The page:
Mechanical features of spheroidal graphite irons
Ductile irons are materials for structural application that have interesting mechanical properties. The foundry process thanks to which they are obtained makes it possible to obtain components even of complex geometry and with minimum thicknesses close to those of the design (net-to-shape).
A significant improvement in mechanical properties can be achieved by resorting to quenching heat treatment in molten salts. A first possibility consists in obtaining ausferritic microstructures by subjecting pearlitic cast iron with adequate alloying content (C, Mn, Cu, Ni, Mo) to austempering heat treatment, dictated by the significant thickness of the casting.
The treatment parameters, whose choice is guided by the alloying content, can be managed in order to optimise static mechanical characteristics, as well as fatigue strength or wear resistance. Austempered ductile irons (ADI) therefore represent an alternative to forged or welded structural steels in some applications, even very heavy ones, such as: suspension systems, crankshafts, connecting rods and transmissions.
If, on the other hand, we austenitize an unalloyed ferritic ductile iron in the intercritical interval AC1-AC3, only a fraction of ferritic matrix will turn into austenite.
With the subsequent quenching in a salt bath, the prior austenite will evolve into pearlite while the remaining matrix fraction will consist of proeutectoid ferrite.
The structure thus formed is called “perferritic” and is characteristic of IDI ductile iron. Although the heat treatment is very similar to that of austempering, IDI ductile iron is substantially different from intercritical austempered ductile irons (IADI): for IDI ductile iron the action of the salt bath is only to increase the cooling rate or impose a rapid transformation of austenite into pearlite above the martensite start temperature.
The properties of IDI ductile iron are therefore comparable to those of pearlitic-ferritic ductile irons and not to those of ADIs.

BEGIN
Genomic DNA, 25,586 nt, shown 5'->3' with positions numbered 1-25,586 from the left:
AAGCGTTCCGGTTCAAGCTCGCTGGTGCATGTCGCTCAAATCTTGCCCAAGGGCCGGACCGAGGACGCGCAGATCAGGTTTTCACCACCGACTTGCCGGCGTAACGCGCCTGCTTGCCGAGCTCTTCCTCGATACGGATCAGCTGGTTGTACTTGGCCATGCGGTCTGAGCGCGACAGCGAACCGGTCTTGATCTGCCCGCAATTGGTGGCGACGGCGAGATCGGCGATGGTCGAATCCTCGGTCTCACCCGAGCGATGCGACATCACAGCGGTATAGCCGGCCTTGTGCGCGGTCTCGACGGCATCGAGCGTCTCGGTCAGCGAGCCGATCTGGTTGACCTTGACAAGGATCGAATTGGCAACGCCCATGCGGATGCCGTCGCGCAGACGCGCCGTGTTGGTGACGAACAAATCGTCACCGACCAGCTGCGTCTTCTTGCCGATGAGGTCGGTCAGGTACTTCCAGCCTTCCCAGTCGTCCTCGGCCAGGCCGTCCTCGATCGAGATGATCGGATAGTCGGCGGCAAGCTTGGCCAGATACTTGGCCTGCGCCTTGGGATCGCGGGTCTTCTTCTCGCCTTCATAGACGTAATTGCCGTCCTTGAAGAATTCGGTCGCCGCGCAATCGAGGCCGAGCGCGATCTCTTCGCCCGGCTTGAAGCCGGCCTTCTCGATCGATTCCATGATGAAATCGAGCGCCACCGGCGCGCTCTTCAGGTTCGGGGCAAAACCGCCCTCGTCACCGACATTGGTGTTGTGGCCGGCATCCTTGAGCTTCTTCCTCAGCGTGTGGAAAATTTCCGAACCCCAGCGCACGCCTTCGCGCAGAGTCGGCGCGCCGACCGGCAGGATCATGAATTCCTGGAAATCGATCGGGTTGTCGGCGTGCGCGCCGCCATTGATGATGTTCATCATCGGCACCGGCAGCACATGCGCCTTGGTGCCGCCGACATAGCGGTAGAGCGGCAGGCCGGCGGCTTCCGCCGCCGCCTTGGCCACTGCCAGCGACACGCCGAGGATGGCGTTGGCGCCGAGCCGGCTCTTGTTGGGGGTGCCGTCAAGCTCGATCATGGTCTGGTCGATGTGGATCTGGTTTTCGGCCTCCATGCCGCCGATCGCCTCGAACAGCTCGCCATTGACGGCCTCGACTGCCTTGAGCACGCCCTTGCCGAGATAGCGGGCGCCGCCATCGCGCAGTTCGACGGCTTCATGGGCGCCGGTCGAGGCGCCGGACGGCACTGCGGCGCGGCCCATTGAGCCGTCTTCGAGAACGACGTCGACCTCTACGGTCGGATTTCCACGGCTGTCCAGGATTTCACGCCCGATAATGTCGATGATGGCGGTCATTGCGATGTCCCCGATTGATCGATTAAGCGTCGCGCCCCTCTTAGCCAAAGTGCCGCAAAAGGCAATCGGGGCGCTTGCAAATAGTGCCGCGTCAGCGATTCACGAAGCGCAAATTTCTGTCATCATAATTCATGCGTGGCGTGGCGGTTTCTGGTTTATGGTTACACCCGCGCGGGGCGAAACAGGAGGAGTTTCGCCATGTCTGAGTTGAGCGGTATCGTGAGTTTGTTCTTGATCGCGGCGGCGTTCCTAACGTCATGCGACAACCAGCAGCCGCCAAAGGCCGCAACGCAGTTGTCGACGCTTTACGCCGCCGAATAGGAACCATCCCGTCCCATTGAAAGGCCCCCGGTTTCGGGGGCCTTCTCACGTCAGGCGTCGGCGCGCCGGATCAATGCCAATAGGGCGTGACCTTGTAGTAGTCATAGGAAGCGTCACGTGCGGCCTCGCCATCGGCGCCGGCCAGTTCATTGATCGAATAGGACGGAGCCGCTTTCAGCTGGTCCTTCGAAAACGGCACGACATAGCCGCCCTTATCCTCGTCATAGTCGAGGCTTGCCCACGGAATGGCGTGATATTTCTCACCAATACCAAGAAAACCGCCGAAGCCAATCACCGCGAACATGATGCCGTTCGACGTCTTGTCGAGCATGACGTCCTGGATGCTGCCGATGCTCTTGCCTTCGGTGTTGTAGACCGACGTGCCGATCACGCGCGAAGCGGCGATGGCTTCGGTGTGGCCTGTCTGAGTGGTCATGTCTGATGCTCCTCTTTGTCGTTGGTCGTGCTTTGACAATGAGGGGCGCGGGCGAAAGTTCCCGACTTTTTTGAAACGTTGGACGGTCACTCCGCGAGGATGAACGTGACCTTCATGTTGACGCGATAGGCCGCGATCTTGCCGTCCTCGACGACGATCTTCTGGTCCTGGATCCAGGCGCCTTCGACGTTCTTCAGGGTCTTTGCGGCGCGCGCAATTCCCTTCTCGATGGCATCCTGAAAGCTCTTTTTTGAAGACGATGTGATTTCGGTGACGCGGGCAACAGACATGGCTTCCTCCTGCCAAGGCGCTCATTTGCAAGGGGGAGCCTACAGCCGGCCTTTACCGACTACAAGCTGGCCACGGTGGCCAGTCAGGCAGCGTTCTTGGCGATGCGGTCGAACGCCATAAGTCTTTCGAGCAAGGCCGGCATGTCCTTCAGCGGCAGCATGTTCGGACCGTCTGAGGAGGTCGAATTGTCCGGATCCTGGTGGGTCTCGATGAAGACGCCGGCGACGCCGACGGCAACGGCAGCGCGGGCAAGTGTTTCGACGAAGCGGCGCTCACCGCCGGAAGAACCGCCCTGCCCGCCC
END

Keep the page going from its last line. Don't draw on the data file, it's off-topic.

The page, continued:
The main advantage of IDI ductile irons compared to conventional pearlitic-ferritic ductile irons lies in the new perferritic structure: the low mobility of carbon at high cooling rates produces a pearlitic-ferritic matrix of interconnected type and not the classic bull’s-eye, a characteristic that translates into an increase in coupled mechanical strength, thanks to the presence of an important quantity of proeutectoid ferrite, to a higher ductility.
Fatigue properties of ADI and IDI ductile irons
As a consequence of the diffusion of structural applications employing these materials, extensive experimental activity has been carried out for fatigue characterisation in order to develop specific design models.
In general, the response to cyclic stresses of austempered ductile irons depends on the chemical composition, heat treatment parameters, the geometry of the component (presence of notches and thickness), the surface state (rough or machined).
Referring to more details in the following paragraphs, it is known that fatigue strength is substantially driven by the hardness of the material matrix: fatigue strength increases with increasing hardness until it reaches a peak for HBW Brinell hardness around 380 (about HV30 400). Among ADI ductile irons, the material that represents the best compromise between fatigue strength and static resistance is ADI 1050: it is obtained by austenitizing above the critical AC1-AC3 range and quenching in above the ausferritic nose (hence the definition of Upper ADI).
This ADI grade also has good wear resistance, impact resistance and machinability. Focusing on the lowest grades, namely ADI 800 and ADI 900, there is improved impact resistance and machinability at the expense of decreased fatigue strength, static and wear resistance.
Moving instead to the ADI 1200 grade, obtained by quenching below the ausferritic nose (hence the lower ADI definition) and which represents the upper limit for fatigue structural applications, static and wear resistance are privileged, giving up a share of fatigue strength, impact resistance and machinability.
Even higher grades among the lower ADIs, namely ADI 1400 and ADI 1600, are mainly aimed at applications where wear resistance is the prevailing requirement. As far as IDI ductile iron is concerned, it has a fatigue strength comparable to that of a pearlitic-ferritic cast iron of equal hardness.
However, given the absence of alloy pearlitising elements, it is possible to obtain uniformity of the perferritic matrix with the variation of the wall thickness. As described above, with the same hardness and static resistance of a conventional pearlitic-ferritic cast iron, it offers higher impact resistance.
It should be considered that both classes of materials, being obtained by heat treatment, have a limit of use at high temperatures: ADI ductile irons are substantially limited to temperatures approximately not higher than those of austempering (therefore different depending on the ADI grade considered); IDI ductile irons, presenting a pearlitic-ferritic matrix, are limited to temperatures not higher than the eutectoid that follows the high cooling rate imposed by the quenching in a salt bath.